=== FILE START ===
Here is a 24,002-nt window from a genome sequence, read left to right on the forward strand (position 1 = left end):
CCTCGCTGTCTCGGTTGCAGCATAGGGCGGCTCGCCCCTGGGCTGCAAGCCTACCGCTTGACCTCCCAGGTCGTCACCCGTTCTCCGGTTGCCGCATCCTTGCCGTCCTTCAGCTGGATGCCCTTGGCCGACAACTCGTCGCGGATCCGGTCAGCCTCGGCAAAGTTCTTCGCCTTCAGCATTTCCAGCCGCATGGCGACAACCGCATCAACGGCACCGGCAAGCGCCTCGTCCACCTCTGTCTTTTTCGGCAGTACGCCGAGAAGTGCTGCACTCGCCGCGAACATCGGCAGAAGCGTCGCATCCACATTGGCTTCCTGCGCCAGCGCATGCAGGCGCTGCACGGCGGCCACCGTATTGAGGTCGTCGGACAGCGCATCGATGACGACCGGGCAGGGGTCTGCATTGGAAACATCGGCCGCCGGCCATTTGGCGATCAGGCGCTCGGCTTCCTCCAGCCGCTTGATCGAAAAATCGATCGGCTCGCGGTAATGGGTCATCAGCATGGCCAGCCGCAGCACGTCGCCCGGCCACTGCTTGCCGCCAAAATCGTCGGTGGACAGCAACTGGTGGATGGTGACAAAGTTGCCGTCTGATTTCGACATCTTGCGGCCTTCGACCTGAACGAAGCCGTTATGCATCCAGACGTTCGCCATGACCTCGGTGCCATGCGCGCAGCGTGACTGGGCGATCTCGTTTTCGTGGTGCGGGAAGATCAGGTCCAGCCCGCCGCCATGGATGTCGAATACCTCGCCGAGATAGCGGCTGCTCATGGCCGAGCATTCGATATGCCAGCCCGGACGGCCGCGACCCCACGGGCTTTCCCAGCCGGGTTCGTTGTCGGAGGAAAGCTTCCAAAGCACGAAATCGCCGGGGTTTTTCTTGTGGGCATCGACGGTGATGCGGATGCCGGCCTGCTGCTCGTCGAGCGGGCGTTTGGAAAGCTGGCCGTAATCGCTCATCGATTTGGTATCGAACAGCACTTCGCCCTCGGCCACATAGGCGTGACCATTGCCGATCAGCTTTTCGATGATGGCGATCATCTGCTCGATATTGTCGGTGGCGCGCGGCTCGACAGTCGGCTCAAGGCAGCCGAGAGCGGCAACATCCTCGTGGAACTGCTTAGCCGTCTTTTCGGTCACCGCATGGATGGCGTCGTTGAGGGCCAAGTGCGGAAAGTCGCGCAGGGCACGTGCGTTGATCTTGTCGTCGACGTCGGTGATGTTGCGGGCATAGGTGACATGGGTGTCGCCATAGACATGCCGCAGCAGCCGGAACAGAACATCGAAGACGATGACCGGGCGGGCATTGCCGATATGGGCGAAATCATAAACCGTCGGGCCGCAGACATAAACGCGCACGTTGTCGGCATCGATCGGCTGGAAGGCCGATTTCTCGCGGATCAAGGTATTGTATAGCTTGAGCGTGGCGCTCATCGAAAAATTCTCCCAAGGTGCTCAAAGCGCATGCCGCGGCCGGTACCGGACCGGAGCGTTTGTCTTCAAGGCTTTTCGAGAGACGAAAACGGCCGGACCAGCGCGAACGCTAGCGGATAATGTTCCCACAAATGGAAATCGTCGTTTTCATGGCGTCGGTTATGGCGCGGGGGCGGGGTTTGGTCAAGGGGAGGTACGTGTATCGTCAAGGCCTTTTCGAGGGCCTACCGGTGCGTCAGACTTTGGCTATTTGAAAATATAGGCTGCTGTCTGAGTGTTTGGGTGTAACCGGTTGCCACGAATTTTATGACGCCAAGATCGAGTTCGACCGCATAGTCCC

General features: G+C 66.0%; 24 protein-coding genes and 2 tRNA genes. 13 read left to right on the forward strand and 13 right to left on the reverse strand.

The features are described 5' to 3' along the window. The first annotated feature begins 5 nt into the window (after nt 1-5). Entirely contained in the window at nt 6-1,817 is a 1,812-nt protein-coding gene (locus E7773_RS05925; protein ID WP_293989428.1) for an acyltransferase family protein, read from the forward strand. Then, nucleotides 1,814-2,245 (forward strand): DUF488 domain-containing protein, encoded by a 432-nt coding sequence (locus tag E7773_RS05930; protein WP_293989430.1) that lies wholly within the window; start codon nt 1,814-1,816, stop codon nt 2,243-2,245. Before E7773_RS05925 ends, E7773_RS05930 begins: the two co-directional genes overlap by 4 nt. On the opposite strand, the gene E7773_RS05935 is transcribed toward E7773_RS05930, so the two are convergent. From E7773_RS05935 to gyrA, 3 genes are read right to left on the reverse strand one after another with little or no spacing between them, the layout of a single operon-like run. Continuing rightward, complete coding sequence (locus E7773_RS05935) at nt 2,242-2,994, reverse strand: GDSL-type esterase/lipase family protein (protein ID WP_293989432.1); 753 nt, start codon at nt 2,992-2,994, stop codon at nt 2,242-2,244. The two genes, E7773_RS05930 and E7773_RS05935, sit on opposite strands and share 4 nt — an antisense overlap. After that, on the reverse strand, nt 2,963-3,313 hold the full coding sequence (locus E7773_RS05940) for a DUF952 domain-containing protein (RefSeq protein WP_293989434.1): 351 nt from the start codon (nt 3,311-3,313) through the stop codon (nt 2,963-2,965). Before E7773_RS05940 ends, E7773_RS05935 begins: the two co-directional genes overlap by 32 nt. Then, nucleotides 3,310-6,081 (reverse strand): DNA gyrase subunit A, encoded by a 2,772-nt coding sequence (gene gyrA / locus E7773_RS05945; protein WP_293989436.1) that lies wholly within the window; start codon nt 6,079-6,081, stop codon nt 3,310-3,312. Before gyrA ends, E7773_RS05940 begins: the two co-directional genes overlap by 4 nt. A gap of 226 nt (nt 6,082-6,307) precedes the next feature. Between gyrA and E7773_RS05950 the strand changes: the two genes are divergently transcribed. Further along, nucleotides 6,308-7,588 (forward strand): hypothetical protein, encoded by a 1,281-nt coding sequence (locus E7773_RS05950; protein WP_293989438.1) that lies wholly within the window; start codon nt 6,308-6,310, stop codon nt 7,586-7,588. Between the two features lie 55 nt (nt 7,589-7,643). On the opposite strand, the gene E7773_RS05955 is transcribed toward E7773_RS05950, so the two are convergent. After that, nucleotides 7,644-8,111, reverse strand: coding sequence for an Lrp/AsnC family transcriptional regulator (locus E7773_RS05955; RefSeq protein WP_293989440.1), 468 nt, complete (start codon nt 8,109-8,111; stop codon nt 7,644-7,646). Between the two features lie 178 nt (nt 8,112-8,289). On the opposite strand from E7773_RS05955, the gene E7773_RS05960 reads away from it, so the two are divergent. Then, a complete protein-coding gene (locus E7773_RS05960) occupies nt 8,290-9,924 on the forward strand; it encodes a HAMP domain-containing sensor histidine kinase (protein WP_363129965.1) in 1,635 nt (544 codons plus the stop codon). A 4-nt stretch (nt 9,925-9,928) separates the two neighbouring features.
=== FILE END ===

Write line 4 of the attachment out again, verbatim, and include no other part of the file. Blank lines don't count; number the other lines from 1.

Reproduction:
The features are described 5' to 3' along the window. The first annotated feature begins 5 nt into the window (after nt 1-5). Entirely contained in the window at nt 6-1,817 is a 1,812-nt protein-coding gene (locus E7773_RS05925; protein ID WP_293989428.1) for an acyltransferase family protein, read from the forward strand. Then, nucleotides 1,814-2,245 (forward strand): DUF488 domain-containing protein, encoded by a 432-nt coding sequence (locus tag E7773_RS05930; protein WP_293989430.1) that lies wholly within the window; start codon nt 1,814-1,816, stop codon nt 2,243-2,245. Before E7773_RS05925 ends, E7773_RS05930 begins: the two co-directional genes overlap by 4 nt. On the opposite strand, the gene E7773_RS05935 is transcribed toward E7773_RS05930, so the two are convergent. From E7773_RS05935 to gyrA, 3 genes are read right to left on the reverse strand one after another with little or no spacing between them, the layout of a single operon-like run. Continuing rightward, complete coding sequence (locus E7773_RS05935) at nt 2,242-2,994, reverse strand: GDSL-type esterase/lipase family protein (protein ID WP_293989432.1); 753 nt, start codon at nt 2,992-2,994, stop codon at nt 2,242-2,244. The two genes, E7773_RS05930 and E7773_RS05935, sit on opposite strands and share 4 nt — an antisense overlap. After that, on the reverse strand, nt 2,963-3,313 hold the full coding sequence (locus E7773_RS05940) for a DUF952 domain-containing protein (RefSeq protein WP_293989434.1): 351 nt from the start codon (nt 3,311-3,313) through the stop codon (nt 2,963-2,965). Before E7773_RS05940 ends, E7773_RS05935 begins: the two co-directional genes overlap by 32 nt. Then, nucleotides 3,310-6,081 (reverse strand): DNA gyrase subunit A, encoded by a 2,772-nt coding sequence (gene gyrA / locus E7773_RS05945; protein WP_293989436.1) that lies wholly within the window; start codon nt 6,079-6,081, stop codon nt 3,310-3,312. Before gyrA ends, E7773_RS05940 begins: the two co-directional genes overlap by 4 nt. A gap of 226 nt (nt 6,082-6,307) precedes the next feature. Between gyrA and E7773_RS05950 the strand changes: the two genes are divergently transcribed. Further along, nucleotides 6,308-7,588 (forward strand): hypothetical protein, encoded by a 1,281-nt coding sequence (locus E7773_RS05950; protein WP_293989438.1) that lies wholly within the window; start codon nt 6,308-6,310, stop codon nt 7,586-7,588. Between the two features lie 55 nt (nt 7,589-7,643). On the opposite strand, the gene E7773_RS05955 is transcribed toward E7773_RS05950, so the two are convergent. After that, nucleotides 7,644-8,111, reverse strand: coding sequence for an Lrp/AsnC family transcriptional regulator (locus E7773_RS05955; RefSeq protein WP_293989440.1), 468 nt, complete (start codon nt 8,109-8,111; stop codon nt 7,644-7,646). Between the two features lie 178 nt (nt 8,112-8,289). On the opposite strand from E7773_RS05955, the gene E7773_RS05960 reads away from it, so the two are divergent. Then, a complete protein-coding gene (locus E7773_RS05960) occupies nt 8,290-9,924 on the forward strand; it encodes a HAMP domain-containing sensor histidine kinase (protein WP_363129965.1) in 1,635 nt (544 codons plus the stop codon). A 4-nt stretch (nt 9,925-9,928) separates the two neighbouring features.